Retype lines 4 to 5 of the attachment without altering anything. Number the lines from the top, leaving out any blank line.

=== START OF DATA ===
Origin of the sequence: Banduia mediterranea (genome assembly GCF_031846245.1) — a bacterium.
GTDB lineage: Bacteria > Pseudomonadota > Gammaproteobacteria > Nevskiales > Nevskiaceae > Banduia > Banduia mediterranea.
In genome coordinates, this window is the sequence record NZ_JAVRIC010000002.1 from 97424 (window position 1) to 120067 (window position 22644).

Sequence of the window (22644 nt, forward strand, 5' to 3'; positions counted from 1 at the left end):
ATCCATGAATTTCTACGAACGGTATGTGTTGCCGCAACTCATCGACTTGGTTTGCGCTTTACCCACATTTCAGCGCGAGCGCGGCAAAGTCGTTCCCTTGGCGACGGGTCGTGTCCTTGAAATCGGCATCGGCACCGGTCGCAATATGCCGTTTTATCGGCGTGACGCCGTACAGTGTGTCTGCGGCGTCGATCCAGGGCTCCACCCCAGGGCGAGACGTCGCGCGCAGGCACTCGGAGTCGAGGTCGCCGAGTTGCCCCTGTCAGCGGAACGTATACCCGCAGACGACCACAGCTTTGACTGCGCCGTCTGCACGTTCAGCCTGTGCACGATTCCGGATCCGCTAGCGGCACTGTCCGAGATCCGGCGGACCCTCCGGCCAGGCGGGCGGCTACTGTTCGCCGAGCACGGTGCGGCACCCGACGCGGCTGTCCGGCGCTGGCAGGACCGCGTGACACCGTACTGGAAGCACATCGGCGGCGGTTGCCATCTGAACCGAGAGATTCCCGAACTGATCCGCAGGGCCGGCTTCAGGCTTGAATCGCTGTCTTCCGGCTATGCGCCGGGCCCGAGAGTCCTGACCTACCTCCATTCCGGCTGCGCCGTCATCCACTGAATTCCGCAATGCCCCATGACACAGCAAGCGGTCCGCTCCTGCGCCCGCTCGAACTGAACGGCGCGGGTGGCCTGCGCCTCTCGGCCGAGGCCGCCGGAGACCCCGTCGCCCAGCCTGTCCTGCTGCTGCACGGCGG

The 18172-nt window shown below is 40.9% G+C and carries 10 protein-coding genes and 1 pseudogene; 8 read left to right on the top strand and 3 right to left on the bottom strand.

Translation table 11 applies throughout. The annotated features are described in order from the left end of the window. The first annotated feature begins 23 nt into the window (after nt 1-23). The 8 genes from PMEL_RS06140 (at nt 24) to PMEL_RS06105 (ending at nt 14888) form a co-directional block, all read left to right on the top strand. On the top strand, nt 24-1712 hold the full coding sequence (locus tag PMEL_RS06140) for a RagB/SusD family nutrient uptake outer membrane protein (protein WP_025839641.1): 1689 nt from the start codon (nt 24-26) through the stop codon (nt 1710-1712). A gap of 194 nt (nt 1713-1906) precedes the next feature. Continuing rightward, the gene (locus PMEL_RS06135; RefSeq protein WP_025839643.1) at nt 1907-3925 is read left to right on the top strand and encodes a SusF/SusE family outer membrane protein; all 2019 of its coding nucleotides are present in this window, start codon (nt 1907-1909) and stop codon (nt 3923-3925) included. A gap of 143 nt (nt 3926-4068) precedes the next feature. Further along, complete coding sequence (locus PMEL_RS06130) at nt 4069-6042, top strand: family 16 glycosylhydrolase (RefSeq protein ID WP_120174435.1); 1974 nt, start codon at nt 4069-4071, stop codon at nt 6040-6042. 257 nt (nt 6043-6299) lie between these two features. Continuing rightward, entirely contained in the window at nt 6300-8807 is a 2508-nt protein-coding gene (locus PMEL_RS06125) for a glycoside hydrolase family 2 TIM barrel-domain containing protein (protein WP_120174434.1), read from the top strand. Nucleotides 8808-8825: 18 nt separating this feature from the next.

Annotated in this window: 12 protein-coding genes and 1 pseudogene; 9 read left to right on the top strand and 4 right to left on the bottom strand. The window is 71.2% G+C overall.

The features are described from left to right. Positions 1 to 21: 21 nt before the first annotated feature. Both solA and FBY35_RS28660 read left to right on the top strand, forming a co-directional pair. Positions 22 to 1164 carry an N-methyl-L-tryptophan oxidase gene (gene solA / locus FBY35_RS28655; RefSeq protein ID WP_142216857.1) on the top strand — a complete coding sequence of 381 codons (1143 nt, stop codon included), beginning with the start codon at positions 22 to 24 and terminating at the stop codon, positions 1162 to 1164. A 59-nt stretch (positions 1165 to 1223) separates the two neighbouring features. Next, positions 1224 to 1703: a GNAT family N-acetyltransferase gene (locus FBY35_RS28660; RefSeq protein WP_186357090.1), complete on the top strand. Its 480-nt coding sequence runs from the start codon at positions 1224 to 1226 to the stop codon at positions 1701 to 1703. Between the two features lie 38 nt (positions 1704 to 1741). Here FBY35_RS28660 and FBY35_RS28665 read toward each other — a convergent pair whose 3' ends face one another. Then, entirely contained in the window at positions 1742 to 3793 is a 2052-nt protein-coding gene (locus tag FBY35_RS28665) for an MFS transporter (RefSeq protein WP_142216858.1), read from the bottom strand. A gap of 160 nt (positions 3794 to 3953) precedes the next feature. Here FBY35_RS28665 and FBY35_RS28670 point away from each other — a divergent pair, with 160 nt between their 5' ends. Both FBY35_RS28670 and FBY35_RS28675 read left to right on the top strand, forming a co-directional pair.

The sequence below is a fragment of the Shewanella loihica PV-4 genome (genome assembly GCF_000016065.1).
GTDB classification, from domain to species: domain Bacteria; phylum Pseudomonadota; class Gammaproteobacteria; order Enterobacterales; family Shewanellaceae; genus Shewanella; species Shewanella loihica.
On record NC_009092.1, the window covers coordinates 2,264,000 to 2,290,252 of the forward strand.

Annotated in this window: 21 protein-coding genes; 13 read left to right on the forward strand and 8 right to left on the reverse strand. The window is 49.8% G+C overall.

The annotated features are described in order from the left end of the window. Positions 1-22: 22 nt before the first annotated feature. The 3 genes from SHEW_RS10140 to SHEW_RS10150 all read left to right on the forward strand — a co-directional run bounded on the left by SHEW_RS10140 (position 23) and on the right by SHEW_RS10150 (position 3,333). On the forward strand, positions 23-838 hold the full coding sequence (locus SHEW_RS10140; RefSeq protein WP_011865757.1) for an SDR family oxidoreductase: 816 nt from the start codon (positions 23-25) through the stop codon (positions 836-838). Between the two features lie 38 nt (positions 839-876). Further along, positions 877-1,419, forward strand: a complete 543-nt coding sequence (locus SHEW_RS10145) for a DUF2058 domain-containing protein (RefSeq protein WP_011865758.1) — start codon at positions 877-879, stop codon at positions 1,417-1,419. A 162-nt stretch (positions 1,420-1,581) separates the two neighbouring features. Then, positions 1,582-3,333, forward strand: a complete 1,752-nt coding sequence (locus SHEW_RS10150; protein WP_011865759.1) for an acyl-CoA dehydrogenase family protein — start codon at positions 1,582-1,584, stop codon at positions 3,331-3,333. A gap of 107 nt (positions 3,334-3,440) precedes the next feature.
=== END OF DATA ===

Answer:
Sequence of the window (22644 nt, forward strand, 5' to 3'; positions counted from 1 at the left end):
ATCCATGAATTTCTACGAACGGTATGTGTTGCCGCAACTCATCGACTTGGTTTGCGCTTTACCCACATTTCAGCGCGAGCGCGGCAAAGTCGTTCCCTTGGCGACGGGTCGTGTCCTTGAAATCGGCATCGGCACCGGTCGCAATATGCCGTTTTATCGGCGTGACGCCGTACAGTGTGTCTGCGGCGTCGATCCAGGGCTCCACCCCAGGGCGAGACGTCGCGCGCAGGCACTCGGAGTCGAGGTCGCCGAGTTGCCCCTGTCAGCGGAACGTATACCCGCAGACGACCACAGCTTTGACTGCGCCGTCTGCACGTTCAGCCTGTGCACGATTCCGGATCCGCTAGCGGCACTGTCCGAGATCCGGCGGACCCTCCGGCCAGGCGGGCGGCTACTGTTCGCCGAGCACGGTGCGGCACCCGACGCGGCTGTCCGGCGCTGGCAGGACCGCGTGACACCGTACTGGAAGCACATCGGCGGCGGTTGCCATCTGAACCGAGAGATTCCCGAACTGATCCGCAGGGCCGGCTTCAGGCTTGAATCGCTGTCTTCCGGCTATGCGCCGGGCCCGAGAGTCCTGACCTACCTCCATTCCGGCTGCGCCGTCATCCACTGAATTCCGCAATGCCCCATGACACAGCAAGCGGTCCGCTCCTGCGCCCGCTCGAACTGAACGGCGCGGGTGGCCTGCGCCTCTCGGCCGAGGCCGCCGGAGACCCCGTCGCCCAGCCTGTCCTGCTGCTGCACGGCGG